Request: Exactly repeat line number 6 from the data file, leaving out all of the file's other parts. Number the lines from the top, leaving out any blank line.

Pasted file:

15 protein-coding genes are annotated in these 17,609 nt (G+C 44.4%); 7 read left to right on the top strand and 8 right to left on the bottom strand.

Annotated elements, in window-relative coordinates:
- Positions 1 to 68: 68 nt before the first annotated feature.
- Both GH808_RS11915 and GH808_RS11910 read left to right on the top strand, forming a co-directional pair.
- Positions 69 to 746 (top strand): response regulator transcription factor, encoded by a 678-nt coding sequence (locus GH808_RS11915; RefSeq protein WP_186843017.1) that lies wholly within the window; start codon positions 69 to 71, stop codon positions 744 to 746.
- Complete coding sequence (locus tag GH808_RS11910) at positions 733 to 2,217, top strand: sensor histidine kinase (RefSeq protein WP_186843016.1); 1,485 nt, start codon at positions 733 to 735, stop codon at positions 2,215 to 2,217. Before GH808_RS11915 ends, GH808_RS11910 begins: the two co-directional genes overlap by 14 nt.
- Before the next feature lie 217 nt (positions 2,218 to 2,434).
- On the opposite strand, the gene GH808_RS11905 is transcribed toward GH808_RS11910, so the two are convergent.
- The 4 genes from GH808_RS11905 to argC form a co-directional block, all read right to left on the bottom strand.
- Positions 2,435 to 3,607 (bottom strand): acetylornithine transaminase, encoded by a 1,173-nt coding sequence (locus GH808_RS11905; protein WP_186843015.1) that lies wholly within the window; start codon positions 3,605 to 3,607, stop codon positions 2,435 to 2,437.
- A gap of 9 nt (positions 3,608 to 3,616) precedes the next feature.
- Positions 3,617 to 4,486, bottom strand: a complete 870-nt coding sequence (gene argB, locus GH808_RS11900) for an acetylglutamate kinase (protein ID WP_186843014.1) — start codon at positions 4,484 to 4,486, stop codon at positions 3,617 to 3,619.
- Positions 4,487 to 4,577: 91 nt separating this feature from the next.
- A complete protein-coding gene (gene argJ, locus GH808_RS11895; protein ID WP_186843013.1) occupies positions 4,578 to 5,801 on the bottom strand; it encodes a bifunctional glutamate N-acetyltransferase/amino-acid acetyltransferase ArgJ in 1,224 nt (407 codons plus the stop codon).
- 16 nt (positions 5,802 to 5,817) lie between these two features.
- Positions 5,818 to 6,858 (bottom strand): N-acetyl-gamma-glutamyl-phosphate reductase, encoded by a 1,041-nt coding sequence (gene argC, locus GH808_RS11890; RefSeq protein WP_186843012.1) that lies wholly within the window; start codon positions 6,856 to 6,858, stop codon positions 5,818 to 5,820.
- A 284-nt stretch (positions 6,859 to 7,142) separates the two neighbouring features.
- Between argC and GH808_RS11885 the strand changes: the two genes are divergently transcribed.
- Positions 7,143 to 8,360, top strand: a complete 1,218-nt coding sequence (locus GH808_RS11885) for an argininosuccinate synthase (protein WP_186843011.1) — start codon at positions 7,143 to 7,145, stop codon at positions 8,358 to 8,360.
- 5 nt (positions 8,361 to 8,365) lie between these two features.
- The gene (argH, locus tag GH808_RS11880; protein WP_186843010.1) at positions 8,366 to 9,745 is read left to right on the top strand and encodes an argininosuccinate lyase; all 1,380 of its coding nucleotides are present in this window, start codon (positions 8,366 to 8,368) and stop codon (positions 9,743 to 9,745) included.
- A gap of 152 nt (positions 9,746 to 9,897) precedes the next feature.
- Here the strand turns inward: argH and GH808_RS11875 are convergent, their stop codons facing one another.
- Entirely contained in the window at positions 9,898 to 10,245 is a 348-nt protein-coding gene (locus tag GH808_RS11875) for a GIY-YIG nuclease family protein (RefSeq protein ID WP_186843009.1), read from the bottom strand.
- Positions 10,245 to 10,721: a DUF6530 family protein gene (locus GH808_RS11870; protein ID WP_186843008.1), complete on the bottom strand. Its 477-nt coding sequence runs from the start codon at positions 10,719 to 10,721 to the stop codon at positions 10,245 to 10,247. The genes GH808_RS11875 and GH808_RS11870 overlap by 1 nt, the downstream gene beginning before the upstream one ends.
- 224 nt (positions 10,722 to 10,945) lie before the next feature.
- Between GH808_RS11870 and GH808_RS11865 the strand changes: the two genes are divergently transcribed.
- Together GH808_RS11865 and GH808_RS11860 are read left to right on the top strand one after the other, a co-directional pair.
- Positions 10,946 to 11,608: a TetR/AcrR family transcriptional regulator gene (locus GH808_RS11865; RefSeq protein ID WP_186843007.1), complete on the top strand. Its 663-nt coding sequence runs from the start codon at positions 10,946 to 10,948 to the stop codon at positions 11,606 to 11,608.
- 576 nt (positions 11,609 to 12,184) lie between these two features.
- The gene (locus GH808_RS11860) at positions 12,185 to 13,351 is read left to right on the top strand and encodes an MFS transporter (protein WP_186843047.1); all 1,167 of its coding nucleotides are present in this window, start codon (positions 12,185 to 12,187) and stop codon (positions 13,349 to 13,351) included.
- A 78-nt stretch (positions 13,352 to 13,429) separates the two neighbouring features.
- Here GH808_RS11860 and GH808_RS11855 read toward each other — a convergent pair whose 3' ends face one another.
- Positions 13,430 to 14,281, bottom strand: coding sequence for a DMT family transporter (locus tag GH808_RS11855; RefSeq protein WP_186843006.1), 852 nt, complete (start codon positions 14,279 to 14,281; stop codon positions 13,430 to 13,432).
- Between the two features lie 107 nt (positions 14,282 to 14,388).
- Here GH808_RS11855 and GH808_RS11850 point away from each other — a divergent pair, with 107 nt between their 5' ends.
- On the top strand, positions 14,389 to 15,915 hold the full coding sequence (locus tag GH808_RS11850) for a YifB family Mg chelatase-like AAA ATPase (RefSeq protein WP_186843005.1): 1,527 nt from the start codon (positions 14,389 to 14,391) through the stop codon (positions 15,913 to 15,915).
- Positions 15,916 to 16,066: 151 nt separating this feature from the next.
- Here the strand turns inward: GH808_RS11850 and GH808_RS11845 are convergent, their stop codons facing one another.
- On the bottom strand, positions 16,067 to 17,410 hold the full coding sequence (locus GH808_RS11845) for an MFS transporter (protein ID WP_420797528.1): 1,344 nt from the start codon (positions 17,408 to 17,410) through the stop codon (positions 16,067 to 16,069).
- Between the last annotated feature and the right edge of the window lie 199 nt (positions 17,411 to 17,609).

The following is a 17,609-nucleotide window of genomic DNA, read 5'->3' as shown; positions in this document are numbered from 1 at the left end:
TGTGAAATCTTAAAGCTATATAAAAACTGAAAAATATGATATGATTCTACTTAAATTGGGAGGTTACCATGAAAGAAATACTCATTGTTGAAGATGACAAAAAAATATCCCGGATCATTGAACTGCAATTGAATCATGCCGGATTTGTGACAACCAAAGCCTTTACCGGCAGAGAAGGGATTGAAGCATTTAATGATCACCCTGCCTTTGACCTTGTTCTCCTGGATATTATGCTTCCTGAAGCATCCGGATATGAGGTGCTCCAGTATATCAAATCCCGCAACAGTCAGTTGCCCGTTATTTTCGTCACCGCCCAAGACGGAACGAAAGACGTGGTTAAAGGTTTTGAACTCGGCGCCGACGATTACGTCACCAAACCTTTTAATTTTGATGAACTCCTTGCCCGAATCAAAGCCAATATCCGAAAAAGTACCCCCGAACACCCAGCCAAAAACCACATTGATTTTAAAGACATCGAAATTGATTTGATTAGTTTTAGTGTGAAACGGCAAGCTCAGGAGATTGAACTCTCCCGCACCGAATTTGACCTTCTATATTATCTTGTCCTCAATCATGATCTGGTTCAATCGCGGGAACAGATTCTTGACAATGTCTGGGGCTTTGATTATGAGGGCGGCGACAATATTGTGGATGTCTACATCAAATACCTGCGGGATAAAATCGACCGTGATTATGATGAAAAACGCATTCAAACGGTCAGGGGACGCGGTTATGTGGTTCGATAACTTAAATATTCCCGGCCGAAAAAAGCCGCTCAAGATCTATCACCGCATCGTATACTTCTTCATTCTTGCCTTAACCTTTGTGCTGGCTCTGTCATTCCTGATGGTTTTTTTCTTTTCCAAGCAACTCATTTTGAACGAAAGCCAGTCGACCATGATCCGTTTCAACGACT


- Complete coding sequence (locus tag GH808_RS11910) at positions 733 to 2,217, top strand: sensor histidine kinase (RefSeq protein WP_186843016.1); 1,485 nt, start codon at positions 733 to 735, stop codon at positions 2,215 to 2,217. Before GH808_RS11915 ends, GH808_RS11910 begins: the two co-directional genes overlap by 14 nt.